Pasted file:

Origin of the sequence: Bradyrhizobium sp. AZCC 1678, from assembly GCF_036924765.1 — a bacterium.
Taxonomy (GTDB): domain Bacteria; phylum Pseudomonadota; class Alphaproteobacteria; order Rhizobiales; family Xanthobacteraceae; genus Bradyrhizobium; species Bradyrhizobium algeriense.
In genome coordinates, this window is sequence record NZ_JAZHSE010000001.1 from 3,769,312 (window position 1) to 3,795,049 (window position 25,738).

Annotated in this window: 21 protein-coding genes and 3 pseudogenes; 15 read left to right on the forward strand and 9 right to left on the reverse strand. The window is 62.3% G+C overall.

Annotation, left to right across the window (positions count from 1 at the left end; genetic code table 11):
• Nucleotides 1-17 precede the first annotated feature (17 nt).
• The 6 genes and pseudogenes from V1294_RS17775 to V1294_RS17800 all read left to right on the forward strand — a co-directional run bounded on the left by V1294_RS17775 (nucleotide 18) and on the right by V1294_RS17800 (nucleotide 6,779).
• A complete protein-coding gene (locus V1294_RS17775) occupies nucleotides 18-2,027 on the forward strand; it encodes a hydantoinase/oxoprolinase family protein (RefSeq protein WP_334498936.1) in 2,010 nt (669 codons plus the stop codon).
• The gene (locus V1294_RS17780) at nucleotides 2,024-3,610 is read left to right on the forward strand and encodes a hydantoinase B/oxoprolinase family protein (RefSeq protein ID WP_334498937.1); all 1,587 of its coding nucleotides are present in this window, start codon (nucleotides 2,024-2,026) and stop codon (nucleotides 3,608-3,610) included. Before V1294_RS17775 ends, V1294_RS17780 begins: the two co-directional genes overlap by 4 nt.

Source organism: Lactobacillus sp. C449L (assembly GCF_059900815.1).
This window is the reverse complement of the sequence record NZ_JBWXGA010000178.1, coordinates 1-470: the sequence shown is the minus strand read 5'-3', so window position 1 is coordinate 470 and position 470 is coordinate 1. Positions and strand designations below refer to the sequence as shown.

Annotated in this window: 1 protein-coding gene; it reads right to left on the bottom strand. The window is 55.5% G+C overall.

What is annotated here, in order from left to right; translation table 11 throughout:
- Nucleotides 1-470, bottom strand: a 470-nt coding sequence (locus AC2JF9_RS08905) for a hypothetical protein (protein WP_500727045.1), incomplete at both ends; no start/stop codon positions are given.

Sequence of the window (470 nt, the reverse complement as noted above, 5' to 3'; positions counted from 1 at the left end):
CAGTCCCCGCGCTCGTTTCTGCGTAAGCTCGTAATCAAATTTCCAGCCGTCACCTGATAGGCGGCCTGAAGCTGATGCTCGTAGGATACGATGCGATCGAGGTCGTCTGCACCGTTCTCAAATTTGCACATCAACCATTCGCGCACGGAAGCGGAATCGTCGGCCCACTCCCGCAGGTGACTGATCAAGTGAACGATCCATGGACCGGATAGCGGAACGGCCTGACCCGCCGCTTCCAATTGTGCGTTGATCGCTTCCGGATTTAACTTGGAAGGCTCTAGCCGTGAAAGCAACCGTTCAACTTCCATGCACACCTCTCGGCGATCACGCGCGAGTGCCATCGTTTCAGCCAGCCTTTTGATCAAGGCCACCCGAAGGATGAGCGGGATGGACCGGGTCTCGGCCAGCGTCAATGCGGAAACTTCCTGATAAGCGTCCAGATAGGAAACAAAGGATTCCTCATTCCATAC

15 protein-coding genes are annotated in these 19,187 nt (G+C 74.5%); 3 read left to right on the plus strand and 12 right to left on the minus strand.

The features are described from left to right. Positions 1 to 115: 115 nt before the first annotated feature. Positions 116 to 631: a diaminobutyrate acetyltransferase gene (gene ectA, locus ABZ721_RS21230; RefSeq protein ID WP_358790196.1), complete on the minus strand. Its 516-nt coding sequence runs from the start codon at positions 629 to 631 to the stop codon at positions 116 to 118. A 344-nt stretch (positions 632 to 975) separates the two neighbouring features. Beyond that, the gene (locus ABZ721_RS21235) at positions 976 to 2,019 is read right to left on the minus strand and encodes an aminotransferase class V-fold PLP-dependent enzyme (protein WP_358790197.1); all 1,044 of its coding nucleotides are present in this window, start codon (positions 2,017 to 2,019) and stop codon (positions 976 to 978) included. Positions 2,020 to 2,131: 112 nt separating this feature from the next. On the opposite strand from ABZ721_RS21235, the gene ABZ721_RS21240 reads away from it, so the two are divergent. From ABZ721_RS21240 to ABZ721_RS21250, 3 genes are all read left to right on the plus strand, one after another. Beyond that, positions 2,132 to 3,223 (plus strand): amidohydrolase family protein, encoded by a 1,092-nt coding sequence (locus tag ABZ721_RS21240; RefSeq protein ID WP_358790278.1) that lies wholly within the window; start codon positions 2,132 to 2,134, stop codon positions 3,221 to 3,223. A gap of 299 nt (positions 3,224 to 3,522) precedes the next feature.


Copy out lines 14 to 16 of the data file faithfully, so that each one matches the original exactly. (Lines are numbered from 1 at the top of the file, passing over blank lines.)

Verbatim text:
- Nucleotides 1-470, bottom strand: a 470-nt coding sequence (locus AC2JF9_RS08905) for a hypothetical protein (protein WP_500727045.1), incomplete at both ends; no start/stop codon positions are given.

Sequence of the window (470 nt, the reverse complement as noted above, 5' to 3'; positions counted from 1 at the left end):
CAGTCCCCGCGCTCGTTTCTGCGTAAGCTCGTAATCAAATTTCCAGCCGTCACCTGATAGGCGGCCTGAAGCTGATGCTCGTAGGATACGATGCGATCGAGGTCGTCTGCACCGTTCTCAAATTTGCACATCAACCATTCGCGCACGGAAGCGGAATCGTCGGCCCACTCCCGCAGGTGACTGATCAAGTGAACGATCCATGGACCGGATAGCGGAACGGCCTGACCCGCCGCTTCCAATTGTGCGTTGATCGCTTCCGGATTTAACTTGGAAGGCTCTAGCCGTGAAAGCAACCGTTCAACTTCCATGCACACCTCTCGGCGATCACGCGCGAGTGCCATCGTTTCAGCCAGCCTTTTGATCAAGGCCACCCGAAGGATGAGCGGGATGGACCGGGTCTCGGCCAGCGTCAATGCGGAAACTTCCTGATAAGCGTCCAGATAGGAAACAAAGGATTCCTCATTCCATAC